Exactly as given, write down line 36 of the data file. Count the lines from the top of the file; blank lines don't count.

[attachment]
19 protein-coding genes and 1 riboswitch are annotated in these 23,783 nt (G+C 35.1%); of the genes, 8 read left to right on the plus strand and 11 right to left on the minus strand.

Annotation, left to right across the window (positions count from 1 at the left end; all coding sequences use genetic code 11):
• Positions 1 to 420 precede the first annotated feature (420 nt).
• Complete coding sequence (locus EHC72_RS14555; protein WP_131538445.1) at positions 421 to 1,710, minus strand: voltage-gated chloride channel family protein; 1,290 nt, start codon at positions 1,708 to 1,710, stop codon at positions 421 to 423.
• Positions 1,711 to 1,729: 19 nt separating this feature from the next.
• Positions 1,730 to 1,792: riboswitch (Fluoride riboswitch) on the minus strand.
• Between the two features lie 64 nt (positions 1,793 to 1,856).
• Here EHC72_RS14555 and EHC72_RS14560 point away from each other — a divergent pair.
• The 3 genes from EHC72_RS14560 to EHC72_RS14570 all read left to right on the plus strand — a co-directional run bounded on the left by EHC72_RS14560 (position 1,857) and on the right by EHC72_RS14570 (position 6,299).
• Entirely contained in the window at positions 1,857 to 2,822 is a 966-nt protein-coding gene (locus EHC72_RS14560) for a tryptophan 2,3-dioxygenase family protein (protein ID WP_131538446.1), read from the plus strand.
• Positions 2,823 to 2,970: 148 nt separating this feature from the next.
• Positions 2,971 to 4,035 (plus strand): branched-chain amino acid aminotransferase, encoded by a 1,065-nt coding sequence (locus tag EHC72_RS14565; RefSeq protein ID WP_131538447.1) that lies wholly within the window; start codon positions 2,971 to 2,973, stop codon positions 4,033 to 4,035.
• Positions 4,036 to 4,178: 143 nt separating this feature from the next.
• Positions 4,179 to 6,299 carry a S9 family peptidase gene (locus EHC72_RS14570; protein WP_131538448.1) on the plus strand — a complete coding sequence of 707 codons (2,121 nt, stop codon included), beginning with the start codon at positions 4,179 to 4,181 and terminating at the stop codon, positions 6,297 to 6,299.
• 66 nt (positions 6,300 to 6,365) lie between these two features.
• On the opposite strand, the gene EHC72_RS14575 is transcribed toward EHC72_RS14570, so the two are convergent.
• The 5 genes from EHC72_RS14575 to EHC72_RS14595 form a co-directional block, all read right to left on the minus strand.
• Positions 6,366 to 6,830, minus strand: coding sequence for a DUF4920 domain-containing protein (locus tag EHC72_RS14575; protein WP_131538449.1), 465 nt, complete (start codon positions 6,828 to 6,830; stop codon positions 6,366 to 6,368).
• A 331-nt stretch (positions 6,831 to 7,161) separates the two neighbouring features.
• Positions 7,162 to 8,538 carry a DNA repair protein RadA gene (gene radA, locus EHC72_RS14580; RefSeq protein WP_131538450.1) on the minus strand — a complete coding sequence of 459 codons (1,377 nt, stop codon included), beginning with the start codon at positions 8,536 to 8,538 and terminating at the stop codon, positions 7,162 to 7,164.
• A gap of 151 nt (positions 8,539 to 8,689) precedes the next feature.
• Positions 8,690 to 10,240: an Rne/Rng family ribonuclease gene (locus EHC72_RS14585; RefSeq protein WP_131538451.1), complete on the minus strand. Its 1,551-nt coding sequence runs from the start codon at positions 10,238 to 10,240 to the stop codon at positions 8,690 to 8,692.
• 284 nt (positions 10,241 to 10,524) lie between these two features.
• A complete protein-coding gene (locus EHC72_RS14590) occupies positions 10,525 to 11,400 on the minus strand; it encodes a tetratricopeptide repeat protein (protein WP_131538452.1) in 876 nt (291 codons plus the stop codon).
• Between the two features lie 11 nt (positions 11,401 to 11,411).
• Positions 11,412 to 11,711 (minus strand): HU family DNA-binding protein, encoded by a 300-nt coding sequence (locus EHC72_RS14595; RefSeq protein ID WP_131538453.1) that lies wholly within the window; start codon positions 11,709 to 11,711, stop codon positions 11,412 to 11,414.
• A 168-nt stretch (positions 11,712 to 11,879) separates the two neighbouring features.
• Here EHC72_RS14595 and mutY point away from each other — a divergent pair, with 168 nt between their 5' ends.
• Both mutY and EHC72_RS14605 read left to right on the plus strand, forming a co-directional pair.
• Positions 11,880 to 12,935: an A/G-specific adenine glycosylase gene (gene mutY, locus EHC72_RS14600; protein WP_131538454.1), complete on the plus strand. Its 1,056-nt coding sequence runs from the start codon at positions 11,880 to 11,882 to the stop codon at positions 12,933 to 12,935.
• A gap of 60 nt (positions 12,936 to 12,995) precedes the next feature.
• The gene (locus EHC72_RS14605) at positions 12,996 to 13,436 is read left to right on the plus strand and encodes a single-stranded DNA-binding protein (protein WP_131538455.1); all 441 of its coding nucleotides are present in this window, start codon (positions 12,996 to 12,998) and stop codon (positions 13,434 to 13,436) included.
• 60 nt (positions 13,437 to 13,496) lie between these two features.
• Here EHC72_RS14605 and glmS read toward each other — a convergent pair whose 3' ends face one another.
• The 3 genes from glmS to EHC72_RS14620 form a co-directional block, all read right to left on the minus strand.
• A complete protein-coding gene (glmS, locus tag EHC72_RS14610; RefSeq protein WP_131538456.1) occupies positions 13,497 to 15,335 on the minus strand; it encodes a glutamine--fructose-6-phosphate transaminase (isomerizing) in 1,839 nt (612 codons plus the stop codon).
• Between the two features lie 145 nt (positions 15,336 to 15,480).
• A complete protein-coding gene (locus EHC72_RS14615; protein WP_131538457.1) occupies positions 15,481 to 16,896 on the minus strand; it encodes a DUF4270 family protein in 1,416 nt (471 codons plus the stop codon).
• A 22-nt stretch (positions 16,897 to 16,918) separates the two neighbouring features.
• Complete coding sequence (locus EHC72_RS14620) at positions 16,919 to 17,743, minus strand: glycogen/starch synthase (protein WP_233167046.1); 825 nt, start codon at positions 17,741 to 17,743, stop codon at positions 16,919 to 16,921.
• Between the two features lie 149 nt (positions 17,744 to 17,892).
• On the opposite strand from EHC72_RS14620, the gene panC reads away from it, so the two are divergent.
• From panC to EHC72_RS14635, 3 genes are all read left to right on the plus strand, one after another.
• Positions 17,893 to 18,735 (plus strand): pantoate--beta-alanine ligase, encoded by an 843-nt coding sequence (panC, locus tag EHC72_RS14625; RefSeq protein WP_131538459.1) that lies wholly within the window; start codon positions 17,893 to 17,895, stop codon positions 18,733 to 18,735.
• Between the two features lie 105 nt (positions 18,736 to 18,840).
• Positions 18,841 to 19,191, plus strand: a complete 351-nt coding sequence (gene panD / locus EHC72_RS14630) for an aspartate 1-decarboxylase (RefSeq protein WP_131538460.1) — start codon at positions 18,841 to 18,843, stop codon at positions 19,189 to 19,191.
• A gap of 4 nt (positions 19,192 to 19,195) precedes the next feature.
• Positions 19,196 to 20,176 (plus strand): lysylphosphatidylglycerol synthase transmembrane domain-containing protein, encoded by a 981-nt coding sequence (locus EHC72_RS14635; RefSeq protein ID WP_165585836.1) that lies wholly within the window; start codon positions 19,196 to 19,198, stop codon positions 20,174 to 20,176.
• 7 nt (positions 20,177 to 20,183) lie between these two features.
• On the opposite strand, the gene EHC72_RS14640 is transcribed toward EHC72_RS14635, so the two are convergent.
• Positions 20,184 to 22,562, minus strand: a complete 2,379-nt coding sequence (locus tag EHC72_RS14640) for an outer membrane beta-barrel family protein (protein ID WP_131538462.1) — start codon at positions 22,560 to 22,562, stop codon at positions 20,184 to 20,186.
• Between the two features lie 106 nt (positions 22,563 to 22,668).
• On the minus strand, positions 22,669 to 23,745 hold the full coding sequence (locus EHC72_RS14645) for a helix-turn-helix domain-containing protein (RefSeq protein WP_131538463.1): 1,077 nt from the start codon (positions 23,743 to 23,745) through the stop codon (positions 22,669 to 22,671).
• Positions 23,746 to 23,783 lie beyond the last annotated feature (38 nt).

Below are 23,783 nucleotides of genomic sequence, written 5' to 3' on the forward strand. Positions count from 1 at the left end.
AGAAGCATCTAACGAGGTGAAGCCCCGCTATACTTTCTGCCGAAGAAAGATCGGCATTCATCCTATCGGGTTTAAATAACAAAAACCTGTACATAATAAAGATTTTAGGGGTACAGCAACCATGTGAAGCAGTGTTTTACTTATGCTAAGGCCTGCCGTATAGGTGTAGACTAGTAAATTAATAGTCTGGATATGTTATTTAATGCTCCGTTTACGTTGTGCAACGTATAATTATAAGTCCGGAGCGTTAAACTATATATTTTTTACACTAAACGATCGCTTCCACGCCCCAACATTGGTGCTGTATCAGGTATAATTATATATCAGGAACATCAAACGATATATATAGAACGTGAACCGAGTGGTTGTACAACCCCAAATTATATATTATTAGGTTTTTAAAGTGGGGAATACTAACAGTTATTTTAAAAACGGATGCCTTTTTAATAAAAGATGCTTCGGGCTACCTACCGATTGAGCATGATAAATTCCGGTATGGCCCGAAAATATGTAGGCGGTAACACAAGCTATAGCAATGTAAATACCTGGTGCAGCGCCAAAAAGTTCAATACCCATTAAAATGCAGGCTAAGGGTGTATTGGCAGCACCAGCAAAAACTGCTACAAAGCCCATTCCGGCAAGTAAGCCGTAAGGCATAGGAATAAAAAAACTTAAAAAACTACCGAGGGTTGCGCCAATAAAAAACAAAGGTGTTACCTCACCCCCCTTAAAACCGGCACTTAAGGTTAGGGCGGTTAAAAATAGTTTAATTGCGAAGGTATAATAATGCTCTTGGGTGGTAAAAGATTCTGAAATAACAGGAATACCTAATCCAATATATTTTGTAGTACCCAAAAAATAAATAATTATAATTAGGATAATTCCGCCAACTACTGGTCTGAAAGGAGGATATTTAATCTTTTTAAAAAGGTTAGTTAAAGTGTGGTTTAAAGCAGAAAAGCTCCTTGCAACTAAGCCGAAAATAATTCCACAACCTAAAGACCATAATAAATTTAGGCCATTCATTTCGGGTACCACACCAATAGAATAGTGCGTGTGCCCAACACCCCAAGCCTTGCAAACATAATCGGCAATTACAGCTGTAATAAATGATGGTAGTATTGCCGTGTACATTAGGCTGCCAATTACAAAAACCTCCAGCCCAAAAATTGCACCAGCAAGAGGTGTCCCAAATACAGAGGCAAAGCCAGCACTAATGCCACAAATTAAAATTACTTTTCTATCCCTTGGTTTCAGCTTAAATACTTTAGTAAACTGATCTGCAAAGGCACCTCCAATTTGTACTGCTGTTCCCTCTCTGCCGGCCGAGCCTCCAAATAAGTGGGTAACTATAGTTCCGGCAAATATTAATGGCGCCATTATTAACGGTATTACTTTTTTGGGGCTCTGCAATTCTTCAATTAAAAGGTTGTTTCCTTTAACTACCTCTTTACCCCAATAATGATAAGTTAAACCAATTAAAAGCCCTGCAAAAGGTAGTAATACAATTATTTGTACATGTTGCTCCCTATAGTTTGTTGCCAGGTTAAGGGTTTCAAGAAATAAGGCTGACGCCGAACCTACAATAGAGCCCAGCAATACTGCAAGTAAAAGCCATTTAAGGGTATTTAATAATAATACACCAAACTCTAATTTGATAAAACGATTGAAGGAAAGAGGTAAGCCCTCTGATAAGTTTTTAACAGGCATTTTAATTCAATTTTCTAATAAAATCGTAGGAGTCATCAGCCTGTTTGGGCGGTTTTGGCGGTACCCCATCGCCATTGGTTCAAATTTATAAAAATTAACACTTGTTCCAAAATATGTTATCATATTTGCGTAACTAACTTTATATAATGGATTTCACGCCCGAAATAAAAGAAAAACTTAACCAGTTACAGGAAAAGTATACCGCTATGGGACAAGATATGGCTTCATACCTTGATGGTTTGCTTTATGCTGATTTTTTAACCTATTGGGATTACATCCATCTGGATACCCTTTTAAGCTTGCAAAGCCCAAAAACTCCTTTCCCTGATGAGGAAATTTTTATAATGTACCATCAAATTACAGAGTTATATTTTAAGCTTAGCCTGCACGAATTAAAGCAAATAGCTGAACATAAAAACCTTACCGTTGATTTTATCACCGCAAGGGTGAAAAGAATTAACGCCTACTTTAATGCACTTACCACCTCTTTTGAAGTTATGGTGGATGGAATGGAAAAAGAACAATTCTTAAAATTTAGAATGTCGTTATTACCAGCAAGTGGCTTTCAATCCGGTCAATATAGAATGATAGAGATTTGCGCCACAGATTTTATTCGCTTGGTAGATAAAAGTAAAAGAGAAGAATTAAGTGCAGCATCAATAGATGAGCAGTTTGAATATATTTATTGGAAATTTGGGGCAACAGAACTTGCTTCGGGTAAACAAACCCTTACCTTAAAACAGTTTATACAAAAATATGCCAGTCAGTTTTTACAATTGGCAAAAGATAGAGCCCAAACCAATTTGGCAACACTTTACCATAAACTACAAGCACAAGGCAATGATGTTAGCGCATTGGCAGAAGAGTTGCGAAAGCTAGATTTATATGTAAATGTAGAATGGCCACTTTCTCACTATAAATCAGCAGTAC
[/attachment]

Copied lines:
• A complete protein-coding gene (glmS, locus tag EHC72_RS14610; RefSeq protein WP_131538456.1) occupies positions 13,497 to 15,335 on the minus strand; it encodes a glutamine--fructose-6-phosphate transaminase (isomerizing) in 1,839 nt (612 codons plus the stop codon).